Difference Between Coal and Petroleum
Coal, one of humankind’s primary energy sources derived from vegetable matter. The original decaying vegetation has been subjected to pressure and heat over long periods of time, this alters its chemical and physical characteristics. Because the final product may have a variety of chemical compositions, coal is classified as a rock rather than as a mineral. Coal is further classified according to grade, or purity, defined as the percentage of carbon content; according to type, depending on variations in the original plant composition; and according to rank, depending on the degree of metamorphism. Of these three criteria, purity (grade) and degree of metamorphism (rank) are, in practice, most important.
Petroleum, a thick, flammable, and usually dark-colored liquid fuel found deep below the earth’s surface or occasionally in springs and pools at the surface. It is composed mainly of complex combinations of hydrogen and carbon called hydrocarbons, along with organic compounds containing sulfur, nitrogen, and oxygen in varying amounts.
Most geologists believe that petroleum was derived from plant and animal material deposited in enormous quantities in sedimentary beds millions of years ago. Both plant and animal marine life flourished on the ocean floor, and this organic matter was buried by layers of fragmentary rock deposited over it. The covering layers prevented complete oxidation and decomposition, while the increased pressure and heat caused a partial distillation of the organic matter, resulting in the formation of oil and gas. This theory is supported by the fact that petroleum is found in porous sedimentary-rock deposits. However, the source bed for the petroleum in any given pool is not known because the fluid oil or gas may have traveled for long distances through the porous parts of rock structures.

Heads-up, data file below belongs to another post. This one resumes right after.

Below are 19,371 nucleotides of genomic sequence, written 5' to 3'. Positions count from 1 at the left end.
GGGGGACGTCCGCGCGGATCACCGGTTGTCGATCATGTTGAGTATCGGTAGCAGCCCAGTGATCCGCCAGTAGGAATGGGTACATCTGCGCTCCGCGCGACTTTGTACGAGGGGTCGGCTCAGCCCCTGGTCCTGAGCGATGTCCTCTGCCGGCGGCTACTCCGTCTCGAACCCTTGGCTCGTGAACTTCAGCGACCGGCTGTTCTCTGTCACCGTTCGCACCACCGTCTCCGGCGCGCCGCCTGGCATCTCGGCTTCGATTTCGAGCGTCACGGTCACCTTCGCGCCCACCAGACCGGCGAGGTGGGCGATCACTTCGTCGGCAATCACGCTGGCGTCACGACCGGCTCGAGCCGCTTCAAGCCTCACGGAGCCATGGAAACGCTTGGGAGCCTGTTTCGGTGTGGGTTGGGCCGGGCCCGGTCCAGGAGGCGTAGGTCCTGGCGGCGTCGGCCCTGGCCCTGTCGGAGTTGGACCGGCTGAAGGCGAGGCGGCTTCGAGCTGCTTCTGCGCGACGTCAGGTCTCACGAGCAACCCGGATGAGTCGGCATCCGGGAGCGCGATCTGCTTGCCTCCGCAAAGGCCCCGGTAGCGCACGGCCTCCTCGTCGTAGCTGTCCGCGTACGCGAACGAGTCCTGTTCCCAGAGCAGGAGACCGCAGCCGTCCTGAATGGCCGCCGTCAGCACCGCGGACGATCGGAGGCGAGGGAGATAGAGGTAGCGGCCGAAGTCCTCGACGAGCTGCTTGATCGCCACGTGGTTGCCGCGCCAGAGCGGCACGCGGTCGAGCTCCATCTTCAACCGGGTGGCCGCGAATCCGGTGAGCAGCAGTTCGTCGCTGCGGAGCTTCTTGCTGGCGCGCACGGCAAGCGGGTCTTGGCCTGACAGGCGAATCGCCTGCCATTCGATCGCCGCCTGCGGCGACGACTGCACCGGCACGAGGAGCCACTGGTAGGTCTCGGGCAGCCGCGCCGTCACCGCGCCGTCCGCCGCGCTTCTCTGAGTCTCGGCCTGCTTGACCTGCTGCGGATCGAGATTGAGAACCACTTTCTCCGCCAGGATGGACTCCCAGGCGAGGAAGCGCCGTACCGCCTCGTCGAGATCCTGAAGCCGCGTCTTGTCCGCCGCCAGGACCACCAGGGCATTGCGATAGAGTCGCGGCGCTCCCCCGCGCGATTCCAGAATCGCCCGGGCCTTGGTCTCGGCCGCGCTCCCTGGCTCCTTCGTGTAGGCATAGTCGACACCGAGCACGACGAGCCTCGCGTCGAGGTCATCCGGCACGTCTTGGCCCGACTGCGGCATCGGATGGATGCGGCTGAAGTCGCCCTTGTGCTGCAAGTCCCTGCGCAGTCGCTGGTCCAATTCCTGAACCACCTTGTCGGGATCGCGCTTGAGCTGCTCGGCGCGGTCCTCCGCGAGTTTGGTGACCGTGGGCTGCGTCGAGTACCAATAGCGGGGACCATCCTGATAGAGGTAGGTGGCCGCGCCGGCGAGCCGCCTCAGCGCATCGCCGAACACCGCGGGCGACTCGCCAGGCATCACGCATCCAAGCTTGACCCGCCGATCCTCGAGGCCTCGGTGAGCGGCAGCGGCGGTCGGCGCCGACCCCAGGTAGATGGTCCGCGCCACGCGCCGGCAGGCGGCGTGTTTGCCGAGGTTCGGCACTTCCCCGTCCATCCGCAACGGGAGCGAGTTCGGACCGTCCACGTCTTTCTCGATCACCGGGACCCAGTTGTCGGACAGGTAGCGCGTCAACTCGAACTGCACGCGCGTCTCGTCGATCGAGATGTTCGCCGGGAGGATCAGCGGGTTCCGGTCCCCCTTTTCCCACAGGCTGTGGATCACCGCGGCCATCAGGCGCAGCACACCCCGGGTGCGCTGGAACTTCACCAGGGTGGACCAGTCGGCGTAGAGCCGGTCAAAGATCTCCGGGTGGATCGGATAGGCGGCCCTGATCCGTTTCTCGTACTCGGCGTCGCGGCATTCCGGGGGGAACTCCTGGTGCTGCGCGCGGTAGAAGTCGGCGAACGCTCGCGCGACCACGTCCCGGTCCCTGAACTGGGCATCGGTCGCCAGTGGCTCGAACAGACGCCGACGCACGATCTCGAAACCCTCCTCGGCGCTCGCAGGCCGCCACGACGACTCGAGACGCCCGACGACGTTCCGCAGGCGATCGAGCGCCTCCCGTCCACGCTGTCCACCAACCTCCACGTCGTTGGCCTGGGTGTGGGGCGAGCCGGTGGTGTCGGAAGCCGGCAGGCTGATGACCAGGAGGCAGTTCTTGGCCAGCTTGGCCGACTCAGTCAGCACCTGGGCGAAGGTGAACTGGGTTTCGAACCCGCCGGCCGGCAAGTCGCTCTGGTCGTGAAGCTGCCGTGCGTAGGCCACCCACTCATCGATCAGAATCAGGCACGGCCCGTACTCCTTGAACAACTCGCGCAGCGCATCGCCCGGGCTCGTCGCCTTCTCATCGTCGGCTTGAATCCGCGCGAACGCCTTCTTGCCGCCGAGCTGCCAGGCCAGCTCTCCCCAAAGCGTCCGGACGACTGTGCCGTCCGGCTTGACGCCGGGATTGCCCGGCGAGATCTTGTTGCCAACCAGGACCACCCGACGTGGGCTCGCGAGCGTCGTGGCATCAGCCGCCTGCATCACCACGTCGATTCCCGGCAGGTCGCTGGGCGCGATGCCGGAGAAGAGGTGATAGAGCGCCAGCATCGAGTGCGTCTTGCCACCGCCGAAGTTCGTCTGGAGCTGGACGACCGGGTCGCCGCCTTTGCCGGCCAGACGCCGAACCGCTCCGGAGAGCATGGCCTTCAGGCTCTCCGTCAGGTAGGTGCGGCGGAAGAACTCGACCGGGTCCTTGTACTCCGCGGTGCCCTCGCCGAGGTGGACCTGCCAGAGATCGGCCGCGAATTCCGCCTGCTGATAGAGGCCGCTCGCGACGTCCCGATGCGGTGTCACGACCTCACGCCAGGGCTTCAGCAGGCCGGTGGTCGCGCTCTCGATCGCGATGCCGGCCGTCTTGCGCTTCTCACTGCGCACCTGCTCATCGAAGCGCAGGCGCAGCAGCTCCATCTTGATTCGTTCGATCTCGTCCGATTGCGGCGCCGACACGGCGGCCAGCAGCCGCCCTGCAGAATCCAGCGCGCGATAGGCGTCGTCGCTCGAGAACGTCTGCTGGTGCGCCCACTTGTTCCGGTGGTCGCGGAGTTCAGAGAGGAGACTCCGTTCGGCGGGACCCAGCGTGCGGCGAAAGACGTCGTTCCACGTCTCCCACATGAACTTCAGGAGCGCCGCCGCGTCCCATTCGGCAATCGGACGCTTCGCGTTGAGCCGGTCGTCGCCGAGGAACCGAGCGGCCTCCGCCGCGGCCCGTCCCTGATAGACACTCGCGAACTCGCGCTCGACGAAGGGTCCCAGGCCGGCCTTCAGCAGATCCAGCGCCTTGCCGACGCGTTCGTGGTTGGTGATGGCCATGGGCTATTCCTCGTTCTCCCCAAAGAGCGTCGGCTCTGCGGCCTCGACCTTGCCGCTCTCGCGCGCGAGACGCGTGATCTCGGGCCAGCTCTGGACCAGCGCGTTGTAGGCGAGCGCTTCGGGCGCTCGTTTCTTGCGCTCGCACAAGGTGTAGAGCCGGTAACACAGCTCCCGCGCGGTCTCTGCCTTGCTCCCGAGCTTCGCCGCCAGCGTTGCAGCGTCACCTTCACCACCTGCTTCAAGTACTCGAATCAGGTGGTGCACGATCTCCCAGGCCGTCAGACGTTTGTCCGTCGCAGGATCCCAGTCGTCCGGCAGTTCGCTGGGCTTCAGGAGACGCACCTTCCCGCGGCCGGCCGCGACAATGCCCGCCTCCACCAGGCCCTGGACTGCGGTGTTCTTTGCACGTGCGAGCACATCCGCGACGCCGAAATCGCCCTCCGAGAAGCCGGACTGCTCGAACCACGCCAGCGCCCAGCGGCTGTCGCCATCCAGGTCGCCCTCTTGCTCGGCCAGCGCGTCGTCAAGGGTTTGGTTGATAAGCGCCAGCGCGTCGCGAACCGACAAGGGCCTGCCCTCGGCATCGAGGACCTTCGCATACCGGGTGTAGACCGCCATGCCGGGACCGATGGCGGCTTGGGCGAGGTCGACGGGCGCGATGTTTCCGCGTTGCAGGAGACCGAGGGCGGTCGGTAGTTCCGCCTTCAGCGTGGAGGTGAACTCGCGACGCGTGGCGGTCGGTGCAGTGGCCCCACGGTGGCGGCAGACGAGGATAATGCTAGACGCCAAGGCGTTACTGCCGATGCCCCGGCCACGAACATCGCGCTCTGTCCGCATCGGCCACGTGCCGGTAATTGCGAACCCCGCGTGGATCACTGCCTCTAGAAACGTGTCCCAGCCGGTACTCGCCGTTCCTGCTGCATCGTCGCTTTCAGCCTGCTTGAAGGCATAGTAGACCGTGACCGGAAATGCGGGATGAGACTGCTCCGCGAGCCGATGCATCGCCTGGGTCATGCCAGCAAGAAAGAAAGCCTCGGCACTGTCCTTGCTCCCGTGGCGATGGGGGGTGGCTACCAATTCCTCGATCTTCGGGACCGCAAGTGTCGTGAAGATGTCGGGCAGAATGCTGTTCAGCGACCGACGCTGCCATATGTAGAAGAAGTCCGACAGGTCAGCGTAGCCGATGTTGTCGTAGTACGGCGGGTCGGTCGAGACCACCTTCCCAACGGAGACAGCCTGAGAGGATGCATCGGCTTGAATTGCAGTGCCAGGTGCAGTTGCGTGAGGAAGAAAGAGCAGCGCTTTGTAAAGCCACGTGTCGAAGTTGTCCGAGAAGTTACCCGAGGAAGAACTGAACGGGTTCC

Petroleum deposits, many of which also contain natural gas, occur in many regions of the world. Petroleum as it is brought to the surface is called crude oil. The crude oil is transported from the field to a refinery, which converts the crude oil to many useful products, including gasoline, heating oils, and jet aircraft fuels.
Modern technological civilization depends largely on the energy stored in petroleum, natural gas, and coal. Petroleum products power motor vehicles, diesel locomotives, ships, and aircraft, provide fuel for electric power plants and for heating homes, and play an indispensable role in industry and military operations.